H. Miura, “Effect of Crude Fractions of Psorales Corylifolia Seed Extract on Bone Calcification”, (1996), Planta Medica, 62 (2) 150-3.
J. Porte, et al., “Clinical and Ultrastructural Study of the Action of Unsaponifible Cornseed Oil in a Case of Periodontolysis in Man”, (1978), Actualites Odonto-Stomatologiques, (121) 125-39. (Medicine only).
A.F. Raonimala, et al., “Action of Soluble Carbohydrates from Avocado (Persea Gratissima Gaertner) Fruit on Utilization of Calcium in the Rat”, (1980), Annales De La Nutrition Et De L Alimentation, 34 (4) 735-44. (Medline abstract).
M.N. Santos, et al., “Solanum Malacoxylon Toxicity: Inhibition of Bone Resorption”, (1976), Cornell Veterinarian, 66 (4) 566-89.
M.I. Skliar, et al., “Osteolytic Activity and Reversal of Nephrectomy-Induced Hypocalcemia by a Fraction Other Than 1,25(OH)2-Vitamin D3 from Solanum Malacoxylon Incubated with Ruminal Fluid”, (1994), Hormone and Metabolic Research, 26 (9) 424-7. ;-Vitamin D;M.I. Skliar, et al., “Osteolytic Activity and Reversal of Nephrectomy-Induced Hypocalcemia by a Fraction Other Than 1,25(OH)2-Vitamin D3 from Solanum Malacoxylon Incubated with Ruminal Fluid”, (1994), Hormone and Metabolic Research, 26 (9) 424-7. ;M.I. Skliar, et al., “Osteolytic Activity and Reversal of Nephrectomy-Induced Hypocalcemia by a Fraction Other Than 1,25(OH)2-Vitamin D3 from Solanum Malacoxylon Incubated with Ruminal Fluid”, (1994), Hormone and Metabolic Research, 26 (9) 424-7. ;M.I. Skliar, et al., “Osteolytic Activity and Reversal of Nephrectomy-Induced Hypocalcemia by a Fraction Other Than 1,25(OH)2-Vitamin D3 from Solanum Malacoxylon Incubated with Ruminal Fluid”, (1994), Hormone and Metabolic Research, 26 (9) 424-7.
M. Taylor, MD, “Alternatives to Conventional Hormone Replacement Therapy”, (1997), Comp Ther., 23 (8):54-532.
H. Tobe, “Bone Resorption Inhibitors from Hop Extract”, (1997) Bioscience Biotechnology Biochemistry, Vol/ISS: 61/1, pp.: 158-159.
A. Wachman, et al., “Diet and Osteoporosis”, (1968), Lancet, 1 (549) 958-9.
C.M. Weaver, “Calcium Bioavailability and Its Relation to Osteoporosis”, (1992), Proceedings of the Society for Experimental Biology and Medicine, 200 (2) 157-60.
H. Adlercreutz, et al., “Phyto-oestrogens and Western Diseases”, (1997), The Finnish Medical Society DUODECIM, Ann Med 29, 95-120.
R. Ansbacher, MD, MS, “Nonestrogenic Therapy for the Menopause”, (1995), Comprehensive Therapy, 21(5);242-244.
J. Barrett, “Phytoestrogens. Friend or foes&quest ” (news), (1996) Environmental Health Perspectives, vol/ISS: 104/5, pp.: 478-482.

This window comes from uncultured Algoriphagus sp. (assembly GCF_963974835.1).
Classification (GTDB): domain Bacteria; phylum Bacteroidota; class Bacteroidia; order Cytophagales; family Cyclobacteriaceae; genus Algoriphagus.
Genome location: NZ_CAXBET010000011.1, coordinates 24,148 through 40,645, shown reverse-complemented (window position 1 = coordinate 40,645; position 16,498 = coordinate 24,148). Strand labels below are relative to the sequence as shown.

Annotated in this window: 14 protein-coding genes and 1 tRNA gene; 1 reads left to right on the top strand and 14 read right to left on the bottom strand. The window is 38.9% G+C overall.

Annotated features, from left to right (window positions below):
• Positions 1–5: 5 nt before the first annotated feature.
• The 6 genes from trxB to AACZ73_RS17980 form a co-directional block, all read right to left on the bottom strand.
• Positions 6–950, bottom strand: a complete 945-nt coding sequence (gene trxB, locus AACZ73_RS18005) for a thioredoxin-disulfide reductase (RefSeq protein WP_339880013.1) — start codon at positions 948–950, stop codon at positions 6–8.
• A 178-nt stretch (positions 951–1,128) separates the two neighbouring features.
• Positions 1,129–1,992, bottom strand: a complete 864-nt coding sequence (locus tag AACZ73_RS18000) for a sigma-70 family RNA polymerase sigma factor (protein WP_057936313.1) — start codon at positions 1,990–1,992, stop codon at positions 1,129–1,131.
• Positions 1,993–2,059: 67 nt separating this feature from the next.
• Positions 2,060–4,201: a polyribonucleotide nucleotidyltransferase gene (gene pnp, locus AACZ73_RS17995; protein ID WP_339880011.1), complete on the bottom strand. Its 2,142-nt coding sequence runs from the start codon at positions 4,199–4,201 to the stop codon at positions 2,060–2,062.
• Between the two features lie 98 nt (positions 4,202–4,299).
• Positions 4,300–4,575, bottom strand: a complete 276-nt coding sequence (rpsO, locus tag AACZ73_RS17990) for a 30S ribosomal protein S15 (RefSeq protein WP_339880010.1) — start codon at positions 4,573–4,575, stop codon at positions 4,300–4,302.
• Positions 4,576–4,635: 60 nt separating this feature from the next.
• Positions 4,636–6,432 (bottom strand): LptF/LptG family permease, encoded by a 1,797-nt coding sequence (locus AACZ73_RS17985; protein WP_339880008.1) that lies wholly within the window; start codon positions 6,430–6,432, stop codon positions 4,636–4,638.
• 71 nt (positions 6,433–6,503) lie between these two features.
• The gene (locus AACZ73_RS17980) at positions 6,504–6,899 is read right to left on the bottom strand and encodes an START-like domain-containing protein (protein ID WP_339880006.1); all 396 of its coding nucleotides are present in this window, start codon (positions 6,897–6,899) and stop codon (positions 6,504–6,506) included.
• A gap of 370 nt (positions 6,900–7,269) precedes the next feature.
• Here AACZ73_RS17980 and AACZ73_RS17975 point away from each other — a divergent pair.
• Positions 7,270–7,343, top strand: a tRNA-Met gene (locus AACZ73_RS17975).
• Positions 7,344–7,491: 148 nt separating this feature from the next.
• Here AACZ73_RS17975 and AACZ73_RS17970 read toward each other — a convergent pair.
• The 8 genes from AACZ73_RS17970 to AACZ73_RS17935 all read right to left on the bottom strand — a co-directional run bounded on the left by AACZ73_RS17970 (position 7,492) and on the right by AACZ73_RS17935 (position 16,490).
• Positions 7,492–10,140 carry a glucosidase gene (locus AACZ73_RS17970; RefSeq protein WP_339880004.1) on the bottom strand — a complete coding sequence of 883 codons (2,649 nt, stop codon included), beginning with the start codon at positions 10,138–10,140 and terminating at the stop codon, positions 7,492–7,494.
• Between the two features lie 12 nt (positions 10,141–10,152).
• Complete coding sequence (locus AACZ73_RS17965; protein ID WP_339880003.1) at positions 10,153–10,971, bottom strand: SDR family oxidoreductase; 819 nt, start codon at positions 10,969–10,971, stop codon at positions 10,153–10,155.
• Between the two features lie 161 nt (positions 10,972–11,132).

Primary Examiner:
Weber, Jon P.
Assistant Examiner:
Patten, Patricia
Attorney, Agent or Firm:
Kung, John W.
Claims:
What is claimed is:

1. A method for the treatment or prophylaxis of a disease or condition in a patient having the disease or condition which is characterized by increased bone resorption comprising administering to the patient an amount of a plant extract or concentrate selected from the group consisting of Allium cepa, Allium ursinum, Petroselinum crispum crispum, Petroselinum crispum var. neapolitanum, and Brassica oleracea var. italica, Eruca sativa and concentrates and mixtures thereof, effective to inhibit or reduce bone resorption, in a medicament or nutritional formulation, wherein said plant extract and concentrate are produced by extracting with an aqueous solvent.

2. The method of claim 1, wherein the medicament or nutritional formulation further comprises a calcium source and an energy source.

3. The method of claim 2, wherein the energy source is selected from the group consisting of a fat source, carbohydrate source and a nitrogen source.

4. The method of claim 3, wherein the medicament or nutritional formulation further comprises a Vitamin D source.

5. The method of claim 3, wherein the carbohydrate source is selected from the group consisting of maltodextrin, starch, lactose, glucose, sucrose, fructose, xylitol, sorbitol, and mixtures thereof.

6. The method of claim 2, wherein the calcium source is an organic calcium salt.

7. The method of claim 1, wherein the disease or condition which is characterized by increased bone resorption is selected from the group consisting of Paget's disease, tumor-induced bone disease and osteoporosis.

8. The method of claim 1, wherein the amount of a plant extract or concentrate is in solid form.

9. A method for the treatment or prophylaxis of a disease or condition in a patient having the disease or condition which is characterized by increased bone resorption comprising administering to the patient an amount of a plant extract or concentrate selected from the group consisting of Petroselinum and Eruca and concentrates and mixtures thereof, effective to inhibit or reduce bone resorption, in a medicament or nutritional formulation, wherein said plant extract and concentrate are produced by extracting with an aqueous solvent.

10. The method of claim 9, wherein the medicament or nutritional formulation further comprises a calcium source and an energy source.

11. The method of claim 10, wherein the energy source is selected from the group consisting of a fat source, carbohydrate source and a nitrogen source.